The National Science Foundation (NSF) Division of Mathematical Sciences (DMS) aims to provide opportunities to enrich the training of graduate students in the Mathematical Sciences through the provision of an NSF Mathematical Sciences Graduate Internship Program. This program will provide an opportunity for mathematical sciences doctoral students to participate in internships at federal national laboratories, industry and other approved facilities. Participation in an internship will provide first-hand experience of the use of mathematics in a nonacademic setting. The internships are aimed at students who are interested in understanding the application of advanced mathematical and statistical techniques to "real world" problems, regardless of whether the student plans to pursue an academic or nonacademic career. Click above for more information!
The NIH Big Data to Knowledge program has announced a series of online lectures. Click the link above for more details.
Reconstruction of Ancestral Genomes in Presence of Gene Gain and Loss
Burrowing Crayfish Species Mapped
Genetic Analysis Suggests Dwarf Crayfish Share Ancestor
Since most dramatic genomic changes are caused by genome rearrangements as well as gene duplications and gain/loss events, it becomes crucial to understand their mechanisms and reconstruct ancestral genomes of the given genomes.
In this study, researchers mapped the habitat and evolutionary lineage of burrowing crayfish by analyzing five genes in 19 species of Fallicambarus. The genus Fallicambarus consists entirely of primary burrowers-- crayfish that inhabit burrows for all of their lives. The burrows can have a negative impact when their habitat overlaps with human land-based activities such as farming. Because Fallicambarus is distinct from stream-based crayfish species, habitat shift may impact migration, speciation and conservation.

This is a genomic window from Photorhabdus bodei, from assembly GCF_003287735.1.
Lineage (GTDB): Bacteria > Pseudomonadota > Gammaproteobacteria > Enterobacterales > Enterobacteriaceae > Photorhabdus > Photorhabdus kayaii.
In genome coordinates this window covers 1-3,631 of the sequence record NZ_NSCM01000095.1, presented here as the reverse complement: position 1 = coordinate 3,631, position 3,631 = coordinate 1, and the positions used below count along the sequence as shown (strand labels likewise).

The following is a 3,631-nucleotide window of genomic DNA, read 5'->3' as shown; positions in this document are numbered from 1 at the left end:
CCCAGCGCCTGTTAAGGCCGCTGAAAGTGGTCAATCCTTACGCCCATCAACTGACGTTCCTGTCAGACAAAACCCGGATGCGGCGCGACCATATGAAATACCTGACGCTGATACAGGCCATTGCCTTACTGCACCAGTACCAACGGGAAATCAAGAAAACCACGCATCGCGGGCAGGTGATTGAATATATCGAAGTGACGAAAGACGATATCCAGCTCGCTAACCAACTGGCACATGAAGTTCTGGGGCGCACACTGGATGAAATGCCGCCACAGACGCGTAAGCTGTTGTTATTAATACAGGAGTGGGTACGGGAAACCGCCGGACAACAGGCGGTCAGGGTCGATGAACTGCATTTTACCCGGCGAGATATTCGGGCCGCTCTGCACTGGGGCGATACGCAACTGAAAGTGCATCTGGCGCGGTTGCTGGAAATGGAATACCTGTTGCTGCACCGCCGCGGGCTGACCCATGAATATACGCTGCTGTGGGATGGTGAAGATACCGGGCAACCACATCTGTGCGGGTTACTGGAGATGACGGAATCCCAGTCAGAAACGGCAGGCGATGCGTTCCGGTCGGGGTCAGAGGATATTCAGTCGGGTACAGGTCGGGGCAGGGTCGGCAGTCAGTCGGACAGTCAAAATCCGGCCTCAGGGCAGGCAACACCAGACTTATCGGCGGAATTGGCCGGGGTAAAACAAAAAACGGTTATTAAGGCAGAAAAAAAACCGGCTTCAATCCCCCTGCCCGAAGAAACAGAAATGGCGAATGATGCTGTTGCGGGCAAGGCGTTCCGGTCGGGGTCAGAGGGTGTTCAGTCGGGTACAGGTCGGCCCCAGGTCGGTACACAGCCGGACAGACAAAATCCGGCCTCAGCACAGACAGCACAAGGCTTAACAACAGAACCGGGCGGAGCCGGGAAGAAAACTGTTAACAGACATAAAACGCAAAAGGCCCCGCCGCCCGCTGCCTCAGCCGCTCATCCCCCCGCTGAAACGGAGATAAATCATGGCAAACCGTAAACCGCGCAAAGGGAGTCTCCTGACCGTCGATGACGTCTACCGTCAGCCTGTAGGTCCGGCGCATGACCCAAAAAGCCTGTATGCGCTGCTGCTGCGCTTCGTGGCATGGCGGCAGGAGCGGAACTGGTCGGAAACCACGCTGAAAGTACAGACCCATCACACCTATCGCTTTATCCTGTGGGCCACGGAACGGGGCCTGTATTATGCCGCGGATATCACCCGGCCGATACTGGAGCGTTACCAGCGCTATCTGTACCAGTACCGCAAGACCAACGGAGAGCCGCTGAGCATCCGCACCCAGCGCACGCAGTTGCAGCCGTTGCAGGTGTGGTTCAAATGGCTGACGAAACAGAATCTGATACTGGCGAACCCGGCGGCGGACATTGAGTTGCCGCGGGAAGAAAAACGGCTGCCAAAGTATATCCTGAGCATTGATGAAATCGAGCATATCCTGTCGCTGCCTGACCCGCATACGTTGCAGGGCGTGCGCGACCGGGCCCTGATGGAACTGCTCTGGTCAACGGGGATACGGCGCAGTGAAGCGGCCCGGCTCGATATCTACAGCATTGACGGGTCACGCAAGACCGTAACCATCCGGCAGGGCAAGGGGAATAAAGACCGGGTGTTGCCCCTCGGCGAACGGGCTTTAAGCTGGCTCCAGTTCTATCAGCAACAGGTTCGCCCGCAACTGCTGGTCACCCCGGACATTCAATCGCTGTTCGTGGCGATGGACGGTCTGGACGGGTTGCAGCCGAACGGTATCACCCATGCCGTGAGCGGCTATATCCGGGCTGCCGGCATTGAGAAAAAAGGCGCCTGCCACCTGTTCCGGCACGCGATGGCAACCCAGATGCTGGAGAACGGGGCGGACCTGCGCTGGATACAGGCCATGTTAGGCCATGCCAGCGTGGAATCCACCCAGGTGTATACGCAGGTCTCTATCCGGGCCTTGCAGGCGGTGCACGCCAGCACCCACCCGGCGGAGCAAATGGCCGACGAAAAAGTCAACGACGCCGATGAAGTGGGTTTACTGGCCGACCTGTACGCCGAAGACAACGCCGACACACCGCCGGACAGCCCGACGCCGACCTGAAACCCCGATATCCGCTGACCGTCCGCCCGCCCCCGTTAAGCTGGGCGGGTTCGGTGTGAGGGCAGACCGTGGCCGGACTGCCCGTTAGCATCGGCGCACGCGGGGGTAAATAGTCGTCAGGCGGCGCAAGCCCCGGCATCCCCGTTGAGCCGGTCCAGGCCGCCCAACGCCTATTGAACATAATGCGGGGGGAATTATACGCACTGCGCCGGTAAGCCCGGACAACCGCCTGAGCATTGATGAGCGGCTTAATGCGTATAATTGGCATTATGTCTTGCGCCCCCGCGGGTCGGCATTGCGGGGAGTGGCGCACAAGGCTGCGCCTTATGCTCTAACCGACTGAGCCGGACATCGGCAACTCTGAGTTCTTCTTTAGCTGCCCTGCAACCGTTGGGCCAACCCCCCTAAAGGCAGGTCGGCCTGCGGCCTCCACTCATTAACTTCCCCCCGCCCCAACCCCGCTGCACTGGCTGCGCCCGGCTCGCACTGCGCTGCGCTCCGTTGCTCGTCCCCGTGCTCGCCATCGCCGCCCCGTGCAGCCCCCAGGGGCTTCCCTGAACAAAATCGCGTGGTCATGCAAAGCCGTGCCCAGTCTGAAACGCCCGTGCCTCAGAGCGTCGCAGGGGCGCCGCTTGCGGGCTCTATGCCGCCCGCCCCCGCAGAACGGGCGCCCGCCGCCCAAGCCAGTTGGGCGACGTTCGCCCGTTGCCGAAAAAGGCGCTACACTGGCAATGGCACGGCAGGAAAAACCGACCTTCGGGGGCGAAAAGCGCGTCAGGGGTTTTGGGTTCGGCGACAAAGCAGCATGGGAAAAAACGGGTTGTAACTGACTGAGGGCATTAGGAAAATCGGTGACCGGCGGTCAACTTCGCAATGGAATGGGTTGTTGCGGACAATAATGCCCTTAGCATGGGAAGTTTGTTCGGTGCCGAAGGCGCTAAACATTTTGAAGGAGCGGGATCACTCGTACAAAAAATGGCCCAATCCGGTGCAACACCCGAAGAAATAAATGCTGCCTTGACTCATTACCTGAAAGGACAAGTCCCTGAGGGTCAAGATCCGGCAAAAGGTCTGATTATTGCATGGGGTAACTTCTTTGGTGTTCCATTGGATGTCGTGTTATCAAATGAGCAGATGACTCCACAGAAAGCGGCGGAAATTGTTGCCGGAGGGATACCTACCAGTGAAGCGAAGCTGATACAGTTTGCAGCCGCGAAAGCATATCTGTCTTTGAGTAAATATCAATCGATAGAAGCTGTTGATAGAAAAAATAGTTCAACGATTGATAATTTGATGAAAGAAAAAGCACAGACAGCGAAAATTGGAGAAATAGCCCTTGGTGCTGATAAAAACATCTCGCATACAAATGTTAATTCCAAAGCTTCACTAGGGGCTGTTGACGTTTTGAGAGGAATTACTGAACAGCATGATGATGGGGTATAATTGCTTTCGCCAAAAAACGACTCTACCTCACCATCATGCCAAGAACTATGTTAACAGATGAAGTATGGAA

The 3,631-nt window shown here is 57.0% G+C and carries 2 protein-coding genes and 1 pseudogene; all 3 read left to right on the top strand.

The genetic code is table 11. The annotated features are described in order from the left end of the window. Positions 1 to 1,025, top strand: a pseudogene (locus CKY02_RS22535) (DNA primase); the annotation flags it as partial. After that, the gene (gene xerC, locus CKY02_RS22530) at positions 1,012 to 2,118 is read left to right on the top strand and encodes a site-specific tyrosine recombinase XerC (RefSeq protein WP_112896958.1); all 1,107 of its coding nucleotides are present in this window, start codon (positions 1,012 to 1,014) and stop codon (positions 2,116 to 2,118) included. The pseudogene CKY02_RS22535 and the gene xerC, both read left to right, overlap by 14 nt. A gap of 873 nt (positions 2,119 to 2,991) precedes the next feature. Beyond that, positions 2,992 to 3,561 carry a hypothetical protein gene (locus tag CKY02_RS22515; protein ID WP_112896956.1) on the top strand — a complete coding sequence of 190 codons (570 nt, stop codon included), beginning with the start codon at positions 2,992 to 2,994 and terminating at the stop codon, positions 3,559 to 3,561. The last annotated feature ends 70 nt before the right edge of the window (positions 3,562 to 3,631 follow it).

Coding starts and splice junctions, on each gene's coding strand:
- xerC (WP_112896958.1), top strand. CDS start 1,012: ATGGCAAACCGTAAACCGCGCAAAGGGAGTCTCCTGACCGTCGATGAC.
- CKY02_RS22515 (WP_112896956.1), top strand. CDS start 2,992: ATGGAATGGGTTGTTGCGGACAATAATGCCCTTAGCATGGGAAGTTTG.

Though similar in appearance, researchers were unsure if Dwarf crayfish found in distinct locations along the Gulf Coast of United States and into Central México were members of a the same taxonomic genus. Analysis of samples collected at 59 locations support the hypothesis that the Gulf and Mexican Groups shared a common ancestor roughly 40 million years ago. It is likely that the Cambarellus genus became separate groups following changes in geographical barriers and climate, possibly related to the Eocene-Oligocene boundary.
Director of the Computational Biology Institute Keith Crandall was recently published an article in Stat titled "Creating family trees for disease-causing microbes could help control outbreaks".
Jimmy Bernot, a PhD student in the Computational Biology Institute, has published an article on a new species of Pseudopandarus Kirtisinghe.
Dr Marcos Perez-Losada, faculty member at the Computational Biology Institute at The George Washington University, has been awarded a grant from the Margaret Q Landenberger Research Foundation.
Dr Perez-Losada and Dr Keith Crandall, in cooperation with researchers from Children's National Medical Center and Universidada do Porto, have published an article in PLOS One.